Revised 09/14/2006
Red text depicts changes made since 03/10/1998

The purpose of the (optional) GDS is to provide a grid description for grids not defined by number in Table B.

Octet no. GDS Content
Length in octets of the Grid Description Section
NV, the number of vertical coordinate parameters
PV, the location (octet number) of the list of vertical coordinate parameters, if present
PL, the location (octet number) of the list of numbers of points in each row (when no vertical parameters are present), if present
255 (all bits set to 1) if neither are present
Data representation type (see Table 6)
7 - 32
Grid description, according to data representation type, except Lambert, Mercator, Space View, or  Curvilinear Orthogonal grids (see Table D).

7 - 42
Grid description for Lambert or Mercator grid (see Table D)

7 - 44
Grid description for Space View perspective grid (see Table D)
List of vertical coordinate parameters (length = NV x 4 octets); if present, then PL = 4 x NV + PV
List of numbers of points in each row, used for quasi-regular grids (length = NROWS x 2 octets, where NROWS is the total number of rows defined within the grid description)

Note: NV and PV relate to features of GRIB not, at present, in use in the National Weather Service. See the WMO Manual on Codes for the descriptions of those features. PL is used for "quasi-regular" or "thinned" grids; e.g., a lat/lon grid where the number of points in each row is reduced as one moves poleward from the equator. The reduction usually follows some mathematical formula involving the cosine of the latitude, to generate an (approximately) equally spaced grid array. The association of the numbers in octet PL (and following) with the particular row follows the scanning mode specification in Table 8.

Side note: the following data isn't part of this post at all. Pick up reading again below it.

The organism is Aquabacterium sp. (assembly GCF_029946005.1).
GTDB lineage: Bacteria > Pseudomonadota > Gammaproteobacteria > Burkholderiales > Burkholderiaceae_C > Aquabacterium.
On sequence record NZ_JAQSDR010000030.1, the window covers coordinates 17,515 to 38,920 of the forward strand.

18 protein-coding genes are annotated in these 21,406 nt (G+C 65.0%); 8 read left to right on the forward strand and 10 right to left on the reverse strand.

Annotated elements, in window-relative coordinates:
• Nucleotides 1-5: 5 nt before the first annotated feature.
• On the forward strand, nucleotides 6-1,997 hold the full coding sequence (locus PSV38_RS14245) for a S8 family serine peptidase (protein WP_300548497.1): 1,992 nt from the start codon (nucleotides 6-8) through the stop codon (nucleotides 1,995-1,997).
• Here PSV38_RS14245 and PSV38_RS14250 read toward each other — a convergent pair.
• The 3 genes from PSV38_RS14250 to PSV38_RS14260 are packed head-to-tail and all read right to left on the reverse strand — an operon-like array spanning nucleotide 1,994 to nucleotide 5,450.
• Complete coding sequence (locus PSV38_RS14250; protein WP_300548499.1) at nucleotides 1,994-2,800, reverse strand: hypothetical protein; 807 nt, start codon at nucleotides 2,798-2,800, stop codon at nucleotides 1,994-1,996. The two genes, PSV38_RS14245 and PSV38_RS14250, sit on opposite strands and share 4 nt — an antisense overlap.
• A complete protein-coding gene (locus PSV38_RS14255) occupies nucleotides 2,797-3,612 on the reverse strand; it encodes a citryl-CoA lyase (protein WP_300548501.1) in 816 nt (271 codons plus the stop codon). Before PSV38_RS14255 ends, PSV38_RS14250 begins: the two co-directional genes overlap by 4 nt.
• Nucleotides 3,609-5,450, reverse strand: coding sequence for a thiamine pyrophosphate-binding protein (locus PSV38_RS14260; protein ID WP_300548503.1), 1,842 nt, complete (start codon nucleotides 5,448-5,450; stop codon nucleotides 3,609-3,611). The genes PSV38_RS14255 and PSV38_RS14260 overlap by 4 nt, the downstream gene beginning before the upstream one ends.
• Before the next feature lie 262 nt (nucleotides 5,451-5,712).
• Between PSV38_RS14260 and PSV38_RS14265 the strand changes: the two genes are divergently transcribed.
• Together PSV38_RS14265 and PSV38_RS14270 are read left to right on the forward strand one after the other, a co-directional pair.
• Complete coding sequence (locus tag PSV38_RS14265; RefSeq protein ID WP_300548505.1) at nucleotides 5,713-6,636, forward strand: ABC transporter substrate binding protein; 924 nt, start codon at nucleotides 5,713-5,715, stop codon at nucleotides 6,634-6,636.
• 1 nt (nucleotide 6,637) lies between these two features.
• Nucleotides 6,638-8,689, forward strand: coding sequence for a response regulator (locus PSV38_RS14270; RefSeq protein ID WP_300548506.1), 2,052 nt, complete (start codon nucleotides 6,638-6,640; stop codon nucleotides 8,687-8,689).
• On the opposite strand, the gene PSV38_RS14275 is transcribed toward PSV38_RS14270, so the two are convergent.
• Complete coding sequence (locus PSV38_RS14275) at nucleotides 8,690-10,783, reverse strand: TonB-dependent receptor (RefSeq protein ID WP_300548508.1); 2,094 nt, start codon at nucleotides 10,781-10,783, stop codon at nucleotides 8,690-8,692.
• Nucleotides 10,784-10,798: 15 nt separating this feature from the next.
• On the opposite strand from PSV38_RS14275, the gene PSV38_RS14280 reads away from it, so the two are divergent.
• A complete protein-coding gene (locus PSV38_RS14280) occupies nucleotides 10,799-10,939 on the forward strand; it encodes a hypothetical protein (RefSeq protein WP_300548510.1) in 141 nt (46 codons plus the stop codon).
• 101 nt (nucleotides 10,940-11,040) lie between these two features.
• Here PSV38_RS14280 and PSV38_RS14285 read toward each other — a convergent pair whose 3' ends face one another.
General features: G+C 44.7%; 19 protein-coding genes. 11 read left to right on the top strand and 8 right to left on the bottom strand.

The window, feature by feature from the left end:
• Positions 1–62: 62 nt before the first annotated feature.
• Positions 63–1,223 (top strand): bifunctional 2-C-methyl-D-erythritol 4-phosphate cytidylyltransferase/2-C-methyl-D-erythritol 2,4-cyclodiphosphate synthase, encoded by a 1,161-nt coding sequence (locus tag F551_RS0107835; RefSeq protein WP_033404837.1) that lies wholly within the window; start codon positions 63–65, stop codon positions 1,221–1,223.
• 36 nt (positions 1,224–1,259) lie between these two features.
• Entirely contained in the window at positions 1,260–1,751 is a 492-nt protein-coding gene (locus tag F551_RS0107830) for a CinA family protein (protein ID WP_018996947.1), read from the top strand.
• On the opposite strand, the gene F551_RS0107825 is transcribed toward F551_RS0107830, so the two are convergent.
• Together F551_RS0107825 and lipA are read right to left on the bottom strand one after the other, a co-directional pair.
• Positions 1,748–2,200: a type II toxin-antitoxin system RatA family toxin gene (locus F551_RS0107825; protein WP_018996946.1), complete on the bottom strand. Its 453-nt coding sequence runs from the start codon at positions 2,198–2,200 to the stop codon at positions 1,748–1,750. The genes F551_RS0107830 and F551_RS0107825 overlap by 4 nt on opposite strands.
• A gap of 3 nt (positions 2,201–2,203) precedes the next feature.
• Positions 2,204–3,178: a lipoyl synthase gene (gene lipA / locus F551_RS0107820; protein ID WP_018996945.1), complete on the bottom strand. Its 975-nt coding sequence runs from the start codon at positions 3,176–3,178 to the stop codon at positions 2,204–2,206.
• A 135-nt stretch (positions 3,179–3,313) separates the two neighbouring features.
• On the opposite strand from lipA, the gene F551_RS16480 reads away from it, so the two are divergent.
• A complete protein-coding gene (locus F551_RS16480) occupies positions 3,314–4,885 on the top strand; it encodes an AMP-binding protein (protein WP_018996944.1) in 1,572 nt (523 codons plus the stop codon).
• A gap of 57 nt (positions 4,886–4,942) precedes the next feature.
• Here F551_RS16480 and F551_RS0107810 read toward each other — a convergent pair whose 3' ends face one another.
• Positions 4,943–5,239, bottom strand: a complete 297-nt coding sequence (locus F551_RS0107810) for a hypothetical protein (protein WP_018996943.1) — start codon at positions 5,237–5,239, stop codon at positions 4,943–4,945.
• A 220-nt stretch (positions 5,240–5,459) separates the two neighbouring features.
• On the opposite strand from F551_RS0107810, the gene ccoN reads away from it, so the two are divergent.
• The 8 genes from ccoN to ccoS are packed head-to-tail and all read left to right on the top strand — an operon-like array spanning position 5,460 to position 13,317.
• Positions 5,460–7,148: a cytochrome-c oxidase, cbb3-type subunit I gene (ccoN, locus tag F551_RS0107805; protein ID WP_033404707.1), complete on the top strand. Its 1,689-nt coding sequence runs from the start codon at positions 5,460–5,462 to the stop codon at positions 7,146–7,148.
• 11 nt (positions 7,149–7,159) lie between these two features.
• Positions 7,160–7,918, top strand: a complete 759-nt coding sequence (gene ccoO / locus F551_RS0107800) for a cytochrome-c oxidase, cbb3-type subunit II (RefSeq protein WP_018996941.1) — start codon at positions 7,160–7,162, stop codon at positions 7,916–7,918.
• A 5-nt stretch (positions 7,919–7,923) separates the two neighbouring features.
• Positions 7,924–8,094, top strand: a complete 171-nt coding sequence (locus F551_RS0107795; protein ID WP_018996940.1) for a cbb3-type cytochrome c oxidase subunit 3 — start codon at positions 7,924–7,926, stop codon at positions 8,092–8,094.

Using the associated Legendre Polynomials of the First Kind, Pnm, as typical expansion functions, any variable x(,), which is a function of longitude, , and sin(latitude), , can be represented by

In the summations, M is the maximum zonal wave number that is to be included, and K & J together define the maximum meridional total wave number N(m), which, it should be noted, is a function of m. A sketch shows the relationships:

In this figure, the ordinate, n, is the zonal wave number, the abscissa, m, is the total meridional wave number, the vertical line at m = M is the zonal truncation, and the diagonal passing through (0,0) is the line n = m. The Legendre Polynomials are defined only on or above this line, that is for n > m. On the n-axis, the horizontal line at n = K indicates the upper limit to n values, and the diagonal that intersects the n-axis at n = J indicates the upper limit of the area in which the Polynomials are defined. The shaded irregular pentagon defined by the n-axis, the diagonal from n = J, the horizontal n = K, the vertical m = M, and the other diagonal n = m surrounds the region of the (n x m) plane containing the Legendre Polynomials used in the expansion.

This general pentagonal truncation reduces to some familiar common truncations as special cases:
Triangular: K = J = M and N(m) = J
Rhomboidal: K = J + M and N(m) = J + m
Trapezoidal: K = J, K > M and N(m) = J

In all of the above m can take on negative values to represent the imaginary part of the spectral coefficients.

Office Note 388 - GRIB